The owner of a fake IP law firm that is being sued in Colorado for allegedly engaging in the unauthorized practice of law has filed a motion to have the case dismissed for alleged lack of subject matter and personal jurisdiction.
Dak Steiert, the owner of “Intelligent Patent Services,” which purports to be a “patent law firm,” is the subject of a Petition for Injunction filed in September 2017 in the Supreme Court of Colorado. As we initially reported in our post here, disciplinary counsel in Colorado alleges that Steiert, who is not an attorney and has never been registered to practice before the USPTO, misappropriated the identities of real patent practitioners, which he claimed were part of the Intelligent Patent Services “law firm.” The IPS website also claimed that IPS was “co-owned” by two other non-lawyers in addition to Steiert. In truth, the Petition claims, “Intelligent Patent Services” (or “IPS”) was a hoax; the result of a massive identity theft allegedly orchestrated by Steiret, who claims to have ties to Stanford University (according to his LinkedIn profile and the IPS website). A copy of the Petition for Injunction is available here. The case is captioned People of the State of Colorado v. Dak Steiert, aka Dak Steirt and Intelligent Patent Services, LLC, No. 2017SA214 (Col. Sept. 11, 2017).
On November 28, 2017, Steiert filed a “Motion to Dismiss with Prejudice” on behalf of himself and IPS. The Motion to Dismiss alleges that Steiert personally and IPS “were not in and did not transact business from the State of Colorado for any of the actions listed in this case. ” According to Steiert, he resides at 220 East Flamingo Road, Unit 310, Las Vegas, Nevada, as allegedly evidenced by his Nevada driver’s license and Nevada Department of Motor Vehicle records. In addition, the motion to dismiss alleges that “Payments were received by a credit card processor not in Colorado and to the Headquarters of Intelligent Patent Services’s bank in California.”
The motion to dismiss also asserts that the Colorado Supreme Court lacks jurisdiction over the subject matter of the Petition because:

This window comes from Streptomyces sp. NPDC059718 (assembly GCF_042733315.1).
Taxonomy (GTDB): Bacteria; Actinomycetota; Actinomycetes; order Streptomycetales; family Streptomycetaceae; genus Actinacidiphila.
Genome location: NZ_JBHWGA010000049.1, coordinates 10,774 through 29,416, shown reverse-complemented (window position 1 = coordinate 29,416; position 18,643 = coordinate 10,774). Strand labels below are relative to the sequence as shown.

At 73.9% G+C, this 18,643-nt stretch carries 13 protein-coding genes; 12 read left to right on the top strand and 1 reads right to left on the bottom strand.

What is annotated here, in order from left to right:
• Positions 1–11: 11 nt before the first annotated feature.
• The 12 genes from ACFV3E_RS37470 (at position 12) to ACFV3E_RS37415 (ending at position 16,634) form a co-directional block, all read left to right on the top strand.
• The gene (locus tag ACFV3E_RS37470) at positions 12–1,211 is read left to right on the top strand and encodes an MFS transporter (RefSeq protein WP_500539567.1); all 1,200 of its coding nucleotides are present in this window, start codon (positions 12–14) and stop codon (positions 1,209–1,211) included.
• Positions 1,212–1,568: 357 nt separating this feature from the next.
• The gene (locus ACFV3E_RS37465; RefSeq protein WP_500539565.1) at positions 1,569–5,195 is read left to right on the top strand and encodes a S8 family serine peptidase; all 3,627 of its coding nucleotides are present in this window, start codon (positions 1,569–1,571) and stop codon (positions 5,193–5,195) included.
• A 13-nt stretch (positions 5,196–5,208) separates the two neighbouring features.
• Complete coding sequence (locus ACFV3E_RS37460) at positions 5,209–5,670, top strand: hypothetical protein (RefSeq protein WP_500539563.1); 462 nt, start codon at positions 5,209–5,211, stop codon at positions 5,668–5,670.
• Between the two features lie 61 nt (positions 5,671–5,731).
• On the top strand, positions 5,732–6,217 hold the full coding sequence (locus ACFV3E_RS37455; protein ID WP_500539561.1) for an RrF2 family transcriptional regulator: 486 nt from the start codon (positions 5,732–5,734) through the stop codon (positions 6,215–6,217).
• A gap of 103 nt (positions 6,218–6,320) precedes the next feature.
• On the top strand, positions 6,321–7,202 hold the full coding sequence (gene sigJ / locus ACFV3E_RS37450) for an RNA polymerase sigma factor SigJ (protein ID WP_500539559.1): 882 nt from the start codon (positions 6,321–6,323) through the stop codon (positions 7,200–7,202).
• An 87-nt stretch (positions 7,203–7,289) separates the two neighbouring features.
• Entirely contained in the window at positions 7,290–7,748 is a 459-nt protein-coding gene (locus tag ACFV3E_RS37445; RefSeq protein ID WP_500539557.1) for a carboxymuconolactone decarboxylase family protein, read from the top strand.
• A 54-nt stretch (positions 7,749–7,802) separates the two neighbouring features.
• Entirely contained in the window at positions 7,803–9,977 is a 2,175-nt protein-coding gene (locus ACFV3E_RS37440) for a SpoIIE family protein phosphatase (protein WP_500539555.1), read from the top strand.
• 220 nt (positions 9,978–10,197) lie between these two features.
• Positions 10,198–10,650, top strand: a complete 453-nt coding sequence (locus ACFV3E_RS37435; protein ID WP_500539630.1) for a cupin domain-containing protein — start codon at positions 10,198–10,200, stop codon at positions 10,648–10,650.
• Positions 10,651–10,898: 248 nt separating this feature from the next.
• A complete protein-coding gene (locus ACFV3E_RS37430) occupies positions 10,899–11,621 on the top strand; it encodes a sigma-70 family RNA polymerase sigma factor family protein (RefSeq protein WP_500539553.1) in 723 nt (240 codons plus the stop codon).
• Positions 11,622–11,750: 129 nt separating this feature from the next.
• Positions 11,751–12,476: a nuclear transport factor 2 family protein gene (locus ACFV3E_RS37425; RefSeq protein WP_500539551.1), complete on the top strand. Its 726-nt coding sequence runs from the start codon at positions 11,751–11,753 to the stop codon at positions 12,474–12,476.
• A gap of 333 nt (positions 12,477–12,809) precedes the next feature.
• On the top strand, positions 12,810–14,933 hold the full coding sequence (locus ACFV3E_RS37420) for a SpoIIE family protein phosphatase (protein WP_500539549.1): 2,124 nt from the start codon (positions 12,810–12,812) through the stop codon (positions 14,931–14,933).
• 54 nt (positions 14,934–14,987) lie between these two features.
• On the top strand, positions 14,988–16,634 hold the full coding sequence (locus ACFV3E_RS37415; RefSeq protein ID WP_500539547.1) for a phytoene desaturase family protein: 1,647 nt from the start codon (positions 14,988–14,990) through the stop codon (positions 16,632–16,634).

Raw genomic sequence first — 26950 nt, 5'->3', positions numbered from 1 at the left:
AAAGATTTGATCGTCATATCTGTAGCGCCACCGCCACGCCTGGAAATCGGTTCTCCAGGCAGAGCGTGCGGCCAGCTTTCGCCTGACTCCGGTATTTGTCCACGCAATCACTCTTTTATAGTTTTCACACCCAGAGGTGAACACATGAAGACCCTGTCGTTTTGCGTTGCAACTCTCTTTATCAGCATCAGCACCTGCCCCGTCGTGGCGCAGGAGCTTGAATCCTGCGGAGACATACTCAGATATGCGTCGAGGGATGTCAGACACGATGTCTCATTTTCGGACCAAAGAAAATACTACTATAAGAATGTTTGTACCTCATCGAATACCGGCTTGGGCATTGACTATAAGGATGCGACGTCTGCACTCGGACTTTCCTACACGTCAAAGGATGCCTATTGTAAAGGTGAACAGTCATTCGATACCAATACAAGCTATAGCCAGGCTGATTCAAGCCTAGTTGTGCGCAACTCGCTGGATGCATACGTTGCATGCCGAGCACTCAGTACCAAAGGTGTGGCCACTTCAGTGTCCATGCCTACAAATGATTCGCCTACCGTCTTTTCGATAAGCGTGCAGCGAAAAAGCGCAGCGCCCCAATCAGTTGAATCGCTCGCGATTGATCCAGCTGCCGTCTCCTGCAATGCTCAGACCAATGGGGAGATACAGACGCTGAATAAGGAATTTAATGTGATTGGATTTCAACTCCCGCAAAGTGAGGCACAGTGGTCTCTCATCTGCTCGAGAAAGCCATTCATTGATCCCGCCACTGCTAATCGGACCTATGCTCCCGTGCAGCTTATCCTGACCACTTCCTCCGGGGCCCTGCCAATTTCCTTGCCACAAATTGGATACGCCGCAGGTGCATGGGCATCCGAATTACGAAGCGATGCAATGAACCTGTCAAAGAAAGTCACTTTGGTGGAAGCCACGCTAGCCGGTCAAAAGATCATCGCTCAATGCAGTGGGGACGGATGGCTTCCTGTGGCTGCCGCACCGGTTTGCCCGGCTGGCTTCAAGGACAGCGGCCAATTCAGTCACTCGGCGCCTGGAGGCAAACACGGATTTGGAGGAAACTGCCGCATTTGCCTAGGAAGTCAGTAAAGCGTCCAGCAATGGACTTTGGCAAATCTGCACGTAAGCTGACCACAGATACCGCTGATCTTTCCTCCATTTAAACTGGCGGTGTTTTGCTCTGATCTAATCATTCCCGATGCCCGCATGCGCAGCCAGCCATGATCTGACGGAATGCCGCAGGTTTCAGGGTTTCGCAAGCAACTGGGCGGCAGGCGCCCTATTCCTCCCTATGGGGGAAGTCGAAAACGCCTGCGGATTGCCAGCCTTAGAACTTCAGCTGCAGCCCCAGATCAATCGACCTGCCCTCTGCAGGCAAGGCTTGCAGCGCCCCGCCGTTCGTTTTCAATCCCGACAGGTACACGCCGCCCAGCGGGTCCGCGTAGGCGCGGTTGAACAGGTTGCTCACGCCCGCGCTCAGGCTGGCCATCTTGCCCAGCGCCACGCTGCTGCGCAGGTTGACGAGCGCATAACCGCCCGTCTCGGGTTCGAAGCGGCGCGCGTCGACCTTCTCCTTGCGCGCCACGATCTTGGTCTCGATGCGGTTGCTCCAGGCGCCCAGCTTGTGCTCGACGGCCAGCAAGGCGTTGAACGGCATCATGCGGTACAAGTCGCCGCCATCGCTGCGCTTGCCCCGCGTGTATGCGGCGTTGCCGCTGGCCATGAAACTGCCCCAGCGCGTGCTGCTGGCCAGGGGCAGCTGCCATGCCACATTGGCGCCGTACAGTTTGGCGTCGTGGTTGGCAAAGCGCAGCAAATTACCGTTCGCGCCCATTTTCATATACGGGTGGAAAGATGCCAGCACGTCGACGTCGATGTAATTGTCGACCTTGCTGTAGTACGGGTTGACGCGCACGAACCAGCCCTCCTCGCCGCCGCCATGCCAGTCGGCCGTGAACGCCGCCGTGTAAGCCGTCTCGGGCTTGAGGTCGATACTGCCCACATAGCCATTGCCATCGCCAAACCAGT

the practice of patent law is governed by the U.S. Patent and Trademark Office, not by the State of Colorado. As Intelligent Patent Services, LLC has only ever been involved in patent law, and no matters of state law whatsoever, the Colorado Supreme Court does not have jurisdiction over matters involving solely patent law.
Ironically, although Steiert apparently concedes he is not–and had never been–an attorney in any state, his motion to dismiss is filed on behalf of himself personally as well as his corporate entity, Intelligent Patent Services., LLC. This is potentially problematic because, as a matter of law, a corporation in Colorado may appear in court “only through a licensed attorney” and may not appear pro se. As the Colorado Court of Appeals has explained, “to allow a corporation to maintain litigation and appear in court represented by corporate officers or agents only would lay open the gates to the practice of law for entry to those corporate officers or agents who have not been qualified to practice law . . . .” Woodford Mfg. Co. v. AOQ, Inc., 772 P.2d 652 (Colo. App. 1988).
In other words, by appearing before the Colorado Supreme Court in a representative capacity on behalf of Intelligent Patent Services, LLC in response to a claim for engaging in the unauthorized practice of law, Steiert may very well be engaging in the unauthorized practice of law in the Colorado UPL action. The Presiding Disciplinary Judge in this matter had previously entered an Order advising Steiert and IPS that “in general, business entities may file pleadings and appear in Colorado courts only through a licensed attorney.” See C.R.C.P. 121 Section 1-1(2)(b)(V) (indicating that any party other than a natural person must be represented by counsel in court proceedings, unless the party is a closely held entity and the amount in controversy is less than $15,000.00).